OPCW experts enter Douma to probe suspected gas attack: Syrian state media
Iran Press TV
Tue Apr 17, 2018 05:21PM
The special investigators of the Organization for the Prohibition of Chemical Weapons (OPCW) have arrived in Douma, the largest town of Eastern Ghouta, to probe a suspected chemical attack which was used as a pretext for a barrage of Western missile strikes against the Arab country, Syrian state media reports.
"Experts from the chemical weapons committee enter the town of Douma," Syria's official SANA news agency said on Tuesday, three days after the armed forces of the US, Britain and France launched over a 100 cruise missiles against three sites, one in Damascus, and two in the city of Homs, which US President Donald Trump claimed were "associated with the chemical weapon capabilities" of the Syrian government.
The tripartite Western countries announced that strikes were carried out as a punitive measure against Damascus for a suspected poison gas attack they claimed was purportedly conducted on April 7 by the Syrian government on Douma, the largest town in Eastern Ghouta near the Syrian capital, which reportedly killed 60 people and injured hundreds more.
The Western countries rushed to blame the Douma incident on the Syrian government, but Damascus strongly rejected the accusation as fabrications meant to halt advances made by pro-government forces against terrorists.
According to the Russian Ministry of Defense, Syrian air defense units were scrambled to thwart the aerial invasion, intercepting 71 out of 105 cruise missiles. However, the Pentagon said all the missiles successfully hit their designated targets.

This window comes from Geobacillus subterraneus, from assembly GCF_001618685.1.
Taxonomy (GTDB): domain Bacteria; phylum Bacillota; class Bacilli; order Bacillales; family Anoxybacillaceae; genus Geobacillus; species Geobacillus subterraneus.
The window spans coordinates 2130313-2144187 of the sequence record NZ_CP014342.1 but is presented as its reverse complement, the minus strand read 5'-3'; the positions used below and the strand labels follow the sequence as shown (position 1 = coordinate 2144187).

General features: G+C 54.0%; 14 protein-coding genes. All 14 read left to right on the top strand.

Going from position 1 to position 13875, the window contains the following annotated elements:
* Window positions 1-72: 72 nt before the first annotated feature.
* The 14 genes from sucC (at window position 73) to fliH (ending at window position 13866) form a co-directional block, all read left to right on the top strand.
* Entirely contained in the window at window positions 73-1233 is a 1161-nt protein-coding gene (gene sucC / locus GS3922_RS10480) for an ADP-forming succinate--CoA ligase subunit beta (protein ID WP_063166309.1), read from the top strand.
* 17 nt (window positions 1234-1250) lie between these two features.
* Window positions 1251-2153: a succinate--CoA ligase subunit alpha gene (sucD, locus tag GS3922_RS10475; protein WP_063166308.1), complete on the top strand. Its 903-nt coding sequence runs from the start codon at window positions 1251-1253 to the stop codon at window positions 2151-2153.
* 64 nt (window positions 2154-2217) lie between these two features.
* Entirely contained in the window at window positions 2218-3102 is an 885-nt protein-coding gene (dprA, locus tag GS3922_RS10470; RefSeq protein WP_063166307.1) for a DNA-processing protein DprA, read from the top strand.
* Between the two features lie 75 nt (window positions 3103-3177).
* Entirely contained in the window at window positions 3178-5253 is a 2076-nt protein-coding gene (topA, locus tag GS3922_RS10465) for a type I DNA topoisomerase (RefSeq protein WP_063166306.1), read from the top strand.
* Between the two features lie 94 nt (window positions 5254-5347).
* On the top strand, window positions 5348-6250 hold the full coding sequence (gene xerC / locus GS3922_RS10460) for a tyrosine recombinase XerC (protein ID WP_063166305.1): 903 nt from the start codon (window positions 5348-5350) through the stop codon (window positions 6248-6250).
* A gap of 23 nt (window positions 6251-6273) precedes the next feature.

Meanwhile, the French Foreign Ministry, in a statement, accused the Syrian government and Russia of deliberately barring the OPCW from entering Douma in the past few days so that the evidence of the suspected gas attack disappeared without a trace.
"It is very likely that proof and essential elements are disappearing from this site," it added.
The statement came a day after Kenneth Ward, US Ambassador to the OPCW, accused Russian experts of having the "intent of thwarting the efforts of the OPCW Fact-Finding Mission to conduct an effective investigation" in Douma. He further suggested that Russians or Syrians may have tampered with evidence on the ground.
The accusation drew condemnation from Russian Foreign Minister Sergei Lavrov, saying he "can guarantee" that Moscow did not tamper with the site. He reiterated that "all the evidence" with which the tripartite countries justified their strikes "was based on the media reports and on social networks."
The White house, which is apparently looking for a pretext to justify the missile attack, claims that Moscow has failed to abide by a 2013 promise to ensure that Syria gets rid of its chemical weapons stockpiles.
However, Damascus says it has already discarded all of its chemical munitions. Back in 2014, Syria surrendered its stockpiles of chemical weapons to a joint mission led by the US and the OPCW, which oversaw the destruction of the weaponry. Furthermore, Damascus has consistently denied using chemical weapons over the past years of conflict in the country.
The Pentagon has so far failed to provide any immediate evidence that the bombarded sites were producing substances covered by the 2013 agreement between Moscow and Washington to eliminate Syria's chemical arms.
The illegal air raids also sparked a wave of condemnations from a number of countries, including Iran, Russia and Iraq.
The US-led military coalition which has been conducting airstrikes against what are said to be terrorists' targets inside the Arab country since September 2014 has no authorization from the Damascus government or a UN mandate.
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